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Patterson Allied Health

Osteopathy

Osteopathy is whole body, manual treatment. It is based on strengthening and balancing the musculoskeletal framework (including spine, muscles and joints). The treatment does not just focus on one isolated area. If one area of the body is in pain or restricted, it will impact the rest of the body.

Osteopathic treatment works on restoring balance to all the systems of the body, for overall health and wellbeing. With positive effects on not only the musculoskeletal system, but also the lymphatic, nervous, and circulatory systems.

The technique is non-invasive and does not use drugs. The primary goal is minimising pain and reducing body stress. From there, osteopathy aims to provide a person with greater mobility so the body can begin to heal itself.

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How Osteopathy Works

Osteopathy is whole body, manual treatment. It is based on strengthening and balancing the musculoskeletal framework (including spine, muscles and joints). The treatment does not just focus on one isolated area. If one area of the body is in pain or restricted, it will impact the rest of the body.

Osteopathic treatment works on restoring balance to all the systems of the body, for overall health and wellbeing. With positive effects on not only the musculoskeletal system, but also the lymphatic, nervous, and circulatory systems.

The technique is non-invasive and does not use drugs. The primary goal is minimising pain and reducing body stress. From there, osteopathy aims to provide a person with greater mobility so the body can begin to heal itself.

Who is an Osteopath

Osteopathic therapy is a unique holistic approach to health care. The philosophy is what sets it apart from other disciplines as it is based on all parts of the body functioning together in an integrated manner. When the body is free of restrictions in movement, osteopathic treatment assists the body with pain minimisation, reduced stress and greater mobility providing the body with the opportunity to heal itself.

Osteopaths use a board range of gentle hands-on techniques including soft tissue, stretching, deep tactile pressure, and mobilisation or manipulation of joints. Using these techniques, osteopaths treat a range of conditions including, neck and back pain, sports injuries, arthritic conditions, work-related injuries, pregnancy-related pain, headaches, migraines, and joint pain.

What you can expect from an Osteopathy Session

Your Osteopathy session will begin with the practitioner asking you questions about your current state and also your medical and physical history. They may ask you to remove some outer layers of clothing and request that you do some simple movements so they can observe how your body is moving and where any stiffness and difficulties are to be.

The treatment itself will involve gentle hands-on techniques including mobilisation and manipulation of joints, soft tissue stretching, and deep tactile pressure.

Your osteopath may refer you for blood tests or X-rays to assist with or confirm a diagnosis. They may also refer you to another health professional (GP, or another allied health professional) if your condition requires further assistance.

The first session takes around 60 minutes and your osteopath will discuss your diagnosis with you and suggest a treatment program.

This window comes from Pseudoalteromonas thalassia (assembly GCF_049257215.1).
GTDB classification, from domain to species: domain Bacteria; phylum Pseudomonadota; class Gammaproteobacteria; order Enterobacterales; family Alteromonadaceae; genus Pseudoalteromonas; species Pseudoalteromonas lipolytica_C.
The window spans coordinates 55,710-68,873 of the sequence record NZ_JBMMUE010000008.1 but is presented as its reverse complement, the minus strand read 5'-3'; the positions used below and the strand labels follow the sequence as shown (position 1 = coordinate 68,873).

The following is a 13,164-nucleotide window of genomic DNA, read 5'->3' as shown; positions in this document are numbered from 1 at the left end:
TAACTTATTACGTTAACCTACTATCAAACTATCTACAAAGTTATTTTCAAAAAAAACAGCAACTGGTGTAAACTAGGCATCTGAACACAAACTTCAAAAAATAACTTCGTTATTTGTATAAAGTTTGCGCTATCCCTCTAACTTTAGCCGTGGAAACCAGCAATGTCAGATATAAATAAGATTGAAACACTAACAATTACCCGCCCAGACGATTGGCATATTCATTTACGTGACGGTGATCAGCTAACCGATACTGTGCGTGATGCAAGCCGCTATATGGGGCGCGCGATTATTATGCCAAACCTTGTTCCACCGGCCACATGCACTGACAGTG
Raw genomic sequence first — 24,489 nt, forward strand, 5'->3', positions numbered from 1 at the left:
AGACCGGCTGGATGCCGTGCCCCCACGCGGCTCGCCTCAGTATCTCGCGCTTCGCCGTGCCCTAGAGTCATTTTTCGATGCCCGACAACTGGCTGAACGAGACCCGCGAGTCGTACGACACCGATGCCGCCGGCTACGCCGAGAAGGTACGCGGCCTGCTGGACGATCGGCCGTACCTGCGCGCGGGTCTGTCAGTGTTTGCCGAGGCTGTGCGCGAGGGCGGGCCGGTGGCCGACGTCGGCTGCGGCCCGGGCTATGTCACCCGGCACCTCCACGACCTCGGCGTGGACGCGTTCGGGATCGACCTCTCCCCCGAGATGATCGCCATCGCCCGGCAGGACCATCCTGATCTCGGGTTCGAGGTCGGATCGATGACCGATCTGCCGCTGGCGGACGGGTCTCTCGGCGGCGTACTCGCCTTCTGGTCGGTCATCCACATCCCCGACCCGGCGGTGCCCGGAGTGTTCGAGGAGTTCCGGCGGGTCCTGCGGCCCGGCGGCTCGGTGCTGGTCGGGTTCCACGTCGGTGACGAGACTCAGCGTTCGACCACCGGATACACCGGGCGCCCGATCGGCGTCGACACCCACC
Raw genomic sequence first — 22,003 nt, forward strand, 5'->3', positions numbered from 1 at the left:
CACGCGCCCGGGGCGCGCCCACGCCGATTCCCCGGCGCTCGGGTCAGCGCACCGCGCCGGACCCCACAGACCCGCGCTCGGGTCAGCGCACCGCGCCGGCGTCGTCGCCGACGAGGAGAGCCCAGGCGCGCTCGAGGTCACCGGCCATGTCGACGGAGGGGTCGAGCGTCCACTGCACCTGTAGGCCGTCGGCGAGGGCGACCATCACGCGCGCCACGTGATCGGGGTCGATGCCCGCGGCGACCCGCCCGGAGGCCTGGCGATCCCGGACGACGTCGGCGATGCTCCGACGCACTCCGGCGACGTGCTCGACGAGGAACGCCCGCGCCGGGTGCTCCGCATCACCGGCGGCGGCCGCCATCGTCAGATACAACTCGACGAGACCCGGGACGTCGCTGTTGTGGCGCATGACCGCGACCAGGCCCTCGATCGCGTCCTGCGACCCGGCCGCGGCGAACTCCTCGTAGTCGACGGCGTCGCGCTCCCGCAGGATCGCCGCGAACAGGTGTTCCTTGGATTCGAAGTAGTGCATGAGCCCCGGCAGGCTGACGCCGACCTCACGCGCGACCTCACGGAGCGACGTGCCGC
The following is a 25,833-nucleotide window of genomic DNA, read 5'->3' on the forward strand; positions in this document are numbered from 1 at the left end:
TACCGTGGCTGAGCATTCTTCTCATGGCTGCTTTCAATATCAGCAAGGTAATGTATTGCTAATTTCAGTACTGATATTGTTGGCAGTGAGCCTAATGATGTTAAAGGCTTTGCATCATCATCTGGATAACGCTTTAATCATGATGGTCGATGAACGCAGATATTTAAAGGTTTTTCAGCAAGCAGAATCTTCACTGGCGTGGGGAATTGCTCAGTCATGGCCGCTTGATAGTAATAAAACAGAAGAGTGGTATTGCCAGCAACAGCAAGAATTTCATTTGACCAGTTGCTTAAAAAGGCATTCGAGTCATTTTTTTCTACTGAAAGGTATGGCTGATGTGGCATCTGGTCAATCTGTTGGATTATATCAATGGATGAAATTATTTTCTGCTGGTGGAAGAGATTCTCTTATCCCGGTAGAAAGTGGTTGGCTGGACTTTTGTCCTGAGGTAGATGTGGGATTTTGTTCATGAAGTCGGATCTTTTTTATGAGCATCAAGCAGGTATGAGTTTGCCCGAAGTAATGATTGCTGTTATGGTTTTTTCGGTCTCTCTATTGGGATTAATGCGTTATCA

Positive Impacts of Osteopathy can Include:

Back Pain

The most common cause of back pain is a simple joint or ligament injury, which causes the muscles in the surrounding area to go into spasm. This can make moving around, sitting and bending over extremely painful. As it is hard to determine exactly what is going on without a full examination, if you have any of the following symptoms alongside your back pain please take yourself to your GP straight away.

Headaches

Osteopathy can help treat headaches caused by muscle tension, inflammation of blood vessels, and changes in brain chemicals. This treatment uses manual techniques to release tension in the neck and scalp muscles, improve blood flow, and drain the sinuses, which can help alleviate associated symptoms like nausea and sensitivity to light and sound. Osteopathy can be used as a complementary approach along with medication to manage and prevent headaches. It is important to consult a healthcare provider to determine the best course of treatment for specific headache type and severity.

Sports Injury

Whether you are a professional sportsperson, amateur or someone just looking to improve their workout efficiency, our sports injury clinic can help identify areas of increased tensions or reduced mobility to alleviate your problem allowing your body to reach maximum potential in movement, strength, and efficiency.

Pregnancy

Our osteopaths treat pregnant patients, who suffer from pelvic or lower back pain. By applying physiology and anatomy to a body influx of the following: Major weight increase, altered spinal curves and unique hormonal make up. These put a huge stress on the body. The inability to cope with these changes is often the cause of sacroiliac strains and pubic symphystic diastasis.

Shockwave Therapy

Extracorporeal Shock Wave Therapy, or ESWT, is a non-invasive method of treating certain soft tissue injuries. It has been used in Germany and other parts of the world since the early 1990s. ESWT evolved from Extracorporeal Shock Wave Lithotripsy (ESWL), where shock waves are used to break down kidney stones. In ESWT, lower energy levels are used in Sports Medicine and Orthopaedic conditions to trigger an individual’s own repair mechanisms.

How Serious is your Pain?